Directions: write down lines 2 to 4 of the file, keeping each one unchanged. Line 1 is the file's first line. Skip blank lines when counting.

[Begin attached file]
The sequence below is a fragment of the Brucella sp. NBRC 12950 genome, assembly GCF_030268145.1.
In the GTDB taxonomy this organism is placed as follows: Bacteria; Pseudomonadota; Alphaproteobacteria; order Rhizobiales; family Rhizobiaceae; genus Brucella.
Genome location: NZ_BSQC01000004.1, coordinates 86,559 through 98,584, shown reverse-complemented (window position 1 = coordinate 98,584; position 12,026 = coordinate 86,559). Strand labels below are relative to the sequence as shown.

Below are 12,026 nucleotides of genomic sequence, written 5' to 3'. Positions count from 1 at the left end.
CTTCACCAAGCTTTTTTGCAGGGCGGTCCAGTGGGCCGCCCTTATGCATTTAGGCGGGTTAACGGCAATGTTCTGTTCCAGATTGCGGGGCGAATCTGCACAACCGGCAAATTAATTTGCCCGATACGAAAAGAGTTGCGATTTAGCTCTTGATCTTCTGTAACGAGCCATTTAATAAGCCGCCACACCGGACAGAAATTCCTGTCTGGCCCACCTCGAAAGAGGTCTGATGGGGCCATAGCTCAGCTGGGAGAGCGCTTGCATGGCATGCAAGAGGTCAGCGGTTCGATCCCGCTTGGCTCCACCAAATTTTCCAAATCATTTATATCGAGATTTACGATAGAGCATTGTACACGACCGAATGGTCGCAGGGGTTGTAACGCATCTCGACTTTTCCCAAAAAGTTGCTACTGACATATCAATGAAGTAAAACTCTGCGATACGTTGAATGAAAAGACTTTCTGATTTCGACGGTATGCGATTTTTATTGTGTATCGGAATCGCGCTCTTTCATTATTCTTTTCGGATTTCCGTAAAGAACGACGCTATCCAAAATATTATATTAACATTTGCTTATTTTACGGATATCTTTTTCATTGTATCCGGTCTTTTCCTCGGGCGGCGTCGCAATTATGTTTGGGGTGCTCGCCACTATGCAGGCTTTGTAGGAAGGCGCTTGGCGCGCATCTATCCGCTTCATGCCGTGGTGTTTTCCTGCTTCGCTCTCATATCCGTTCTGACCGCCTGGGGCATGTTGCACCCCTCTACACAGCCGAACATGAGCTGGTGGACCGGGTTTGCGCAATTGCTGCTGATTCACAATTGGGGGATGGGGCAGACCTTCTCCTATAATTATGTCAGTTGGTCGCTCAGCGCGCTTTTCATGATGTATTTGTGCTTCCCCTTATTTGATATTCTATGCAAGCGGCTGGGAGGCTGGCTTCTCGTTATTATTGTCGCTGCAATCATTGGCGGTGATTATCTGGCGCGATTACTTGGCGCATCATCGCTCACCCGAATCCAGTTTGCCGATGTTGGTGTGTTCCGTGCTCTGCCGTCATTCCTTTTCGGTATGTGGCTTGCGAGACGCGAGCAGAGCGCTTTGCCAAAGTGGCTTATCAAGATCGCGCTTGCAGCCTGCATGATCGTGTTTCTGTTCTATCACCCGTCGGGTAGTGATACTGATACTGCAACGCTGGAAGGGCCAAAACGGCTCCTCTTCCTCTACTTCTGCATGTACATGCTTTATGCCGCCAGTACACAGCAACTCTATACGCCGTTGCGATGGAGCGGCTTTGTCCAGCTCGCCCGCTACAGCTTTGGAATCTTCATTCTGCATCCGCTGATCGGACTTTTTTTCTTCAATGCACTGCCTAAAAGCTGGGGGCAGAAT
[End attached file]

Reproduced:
In the GTDB taxonomy this organism is placed as follows: Bacteria; Pseudomonadota; Alphaproteobacteria; order Rhizobiales; family Rhizobiaceae; genus Brucella.
Genome location: NZ_BSQC01000004.1, coordinates 86,559 through 98,584, shown reverse-complemented (window position 1 = coordinate 98,584; position 12,026 = coordinate 86,559). Strand labels below are relative to the sequence as shown.

Below are 12,026 nucleotides of genomic sequence, written 5' to 3'. Positions count from 1 at the left end.